The City of Sydney has decided to prevent coal, oil and gas from being promoted on its properties and events.
A successful motion to the council, by deputy mayor Jess Scully: "The City of Sydney should also investigate ways to restrict fossil fuel advertising and Council should not accept sponsorships from companies whose main business is the extraction or sale of coal, oil and gas."
The city accepts sponsorships for events such as New Year’s Eve and has one of the largest outdoor advertising networks in the world, seen by more than 2 million people a week.
Scully told the council meeting: “I think this is the moment we can draw a line in the sand and say ‘not here’ and ‘no more’ because we know that the people of the City of Sydney do want climate action, they do want us to move away from a fossil-fuel dependent economy and they do know that to do that we need to get rid of the whitewashing, get rid of the self-promotion that the sector is doing.”
Lord mayor Clover Moore: “This is a really important action that we’re taking here.”
Sydney’s move follows an open letter from more than 200 health professionals and organisations, asking for Fossil Ad Bans because of the devastating health and climate effects of burning coal, oil and gas.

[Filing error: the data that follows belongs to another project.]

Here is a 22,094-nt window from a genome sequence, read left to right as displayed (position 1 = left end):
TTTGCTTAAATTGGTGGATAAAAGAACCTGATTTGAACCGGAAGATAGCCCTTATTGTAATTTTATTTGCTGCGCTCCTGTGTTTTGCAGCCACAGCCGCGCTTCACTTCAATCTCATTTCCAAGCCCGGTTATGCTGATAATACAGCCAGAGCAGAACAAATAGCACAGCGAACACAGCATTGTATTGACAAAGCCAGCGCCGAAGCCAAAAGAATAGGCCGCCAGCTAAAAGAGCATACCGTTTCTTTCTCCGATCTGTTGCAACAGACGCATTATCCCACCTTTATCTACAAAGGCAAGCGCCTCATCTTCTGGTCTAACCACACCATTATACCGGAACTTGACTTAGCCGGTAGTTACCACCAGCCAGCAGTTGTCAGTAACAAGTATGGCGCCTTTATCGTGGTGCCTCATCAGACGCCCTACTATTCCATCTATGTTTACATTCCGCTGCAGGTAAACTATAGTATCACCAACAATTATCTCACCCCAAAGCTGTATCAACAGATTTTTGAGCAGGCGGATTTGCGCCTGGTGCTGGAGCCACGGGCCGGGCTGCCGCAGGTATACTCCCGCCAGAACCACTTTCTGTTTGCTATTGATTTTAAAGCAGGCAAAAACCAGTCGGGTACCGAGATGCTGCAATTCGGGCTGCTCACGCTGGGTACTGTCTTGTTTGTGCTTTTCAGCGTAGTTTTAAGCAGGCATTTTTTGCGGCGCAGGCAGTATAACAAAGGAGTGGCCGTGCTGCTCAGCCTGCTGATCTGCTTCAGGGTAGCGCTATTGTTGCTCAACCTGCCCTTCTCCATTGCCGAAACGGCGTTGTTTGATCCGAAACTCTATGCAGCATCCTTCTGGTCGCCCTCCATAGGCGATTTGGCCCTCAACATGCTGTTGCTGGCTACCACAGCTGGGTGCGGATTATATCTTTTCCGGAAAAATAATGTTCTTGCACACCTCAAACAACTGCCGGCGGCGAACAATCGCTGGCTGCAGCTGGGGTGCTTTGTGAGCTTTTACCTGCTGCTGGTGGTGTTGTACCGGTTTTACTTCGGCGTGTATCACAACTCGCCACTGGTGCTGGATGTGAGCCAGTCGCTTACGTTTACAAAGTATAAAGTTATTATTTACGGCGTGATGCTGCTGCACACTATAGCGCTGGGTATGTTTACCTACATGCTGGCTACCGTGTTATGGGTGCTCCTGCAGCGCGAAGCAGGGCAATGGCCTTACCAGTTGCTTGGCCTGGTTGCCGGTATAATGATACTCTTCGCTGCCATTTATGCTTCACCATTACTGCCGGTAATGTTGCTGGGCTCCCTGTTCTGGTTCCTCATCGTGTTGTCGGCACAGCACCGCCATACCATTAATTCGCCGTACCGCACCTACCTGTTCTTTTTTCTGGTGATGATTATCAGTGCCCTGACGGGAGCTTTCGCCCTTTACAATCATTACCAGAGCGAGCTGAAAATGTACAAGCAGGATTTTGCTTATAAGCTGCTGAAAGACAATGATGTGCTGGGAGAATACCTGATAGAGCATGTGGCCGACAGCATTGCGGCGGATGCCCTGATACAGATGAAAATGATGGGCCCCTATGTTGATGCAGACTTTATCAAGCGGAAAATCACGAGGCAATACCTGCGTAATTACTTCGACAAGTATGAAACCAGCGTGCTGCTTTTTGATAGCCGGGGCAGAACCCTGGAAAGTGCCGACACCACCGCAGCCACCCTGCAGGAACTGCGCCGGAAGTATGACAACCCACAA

Comms Declare, a coalition for positive climate action from the communication, creative and advertising sector, created the Fossil Ad Ban campaign to achieve tobacco-style bans on ads and sponsorships for fossil fuels at local, state and federal levels.
In April, Yarra became the first council in Australia to move to restrict the promotion of fossil fuels on council-run property, followed by Moreland in July.
Comms Declare founder Belinda Noble: “Congratulations to the people of Sydney, your streets and events will soon be free of the insidious promotion of toxic fossil fuels.
“While we transition to cleaner energy it's imperative that legacy industries are not allowed to greenwash their businesses or delay emissions reduction efforts.
“I look forward to working with the City of Sydney to help implement these restrictions and hope other Australian cities and councils will similarly prioritise the health and wellbeing of their communities by preventing the promotion of pollution.”
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